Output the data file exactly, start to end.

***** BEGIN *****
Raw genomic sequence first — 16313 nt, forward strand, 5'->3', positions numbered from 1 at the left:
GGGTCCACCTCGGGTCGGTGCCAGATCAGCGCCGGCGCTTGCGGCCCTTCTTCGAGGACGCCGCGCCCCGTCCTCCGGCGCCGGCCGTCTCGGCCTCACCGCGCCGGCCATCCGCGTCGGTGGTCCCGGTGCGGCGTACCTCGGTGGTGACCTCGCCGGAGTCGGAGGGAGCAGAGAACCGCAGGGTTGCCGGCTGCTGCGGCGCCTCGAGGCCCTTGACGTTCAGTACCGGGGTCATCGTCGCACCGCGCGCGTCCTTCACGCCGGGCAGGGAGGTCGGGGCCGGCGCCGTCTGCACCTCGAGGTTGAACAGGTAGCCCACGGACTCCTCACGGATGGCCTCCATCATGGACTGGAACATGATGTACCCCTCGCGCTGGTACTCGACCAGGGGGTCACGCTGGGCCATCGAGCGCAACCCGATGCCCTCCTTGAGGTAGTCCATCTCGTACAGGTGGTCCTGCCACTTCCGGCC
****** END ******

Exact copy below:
Raw genomic sequence first — 16313 nt, forward strand, 5'->3', positions numbered from 1 at the left:
GGGTCCACCTCGGGTCGGTGCCAGATCAGCGCCGGCGCTTGCGGCCCTTCTTCGAGGACGCCGCGCCCCGTCCTCCGGCGCCGGCCGTCTCGGCCTCACCGCGCCGGCCATCCGCGTCGGTGGTCCCGGTGCGGCGTACCTCGGTGGTGACCTCGCCGGAGTCGGAGGGAGCAGAGAACCGCAGGGTTGCCGGCTGCTGCGGCGCCTCGAGGCCCTTGACGTTCAGTACCGGGGTCATCGTCGCACCGCGCGCGTCCTTCACGCCGGGCAGGGAGGTCGGGGCCGGCGCCGTCTGCACCTCGAGGTTGAACAGGTAGCCCACGGACTCCTCACGGATGGCCTCCATCATGGACTGGAACATGATGTACCCCTCGCGCTGGTACTCGACCAGGGGGTCACGCTGGGCCATCGAGCGCAACCCGATGCCCTCCTTGAGGTAGTCCATCTCGTACAGGTGGTCCTGCCACTTCCGGCC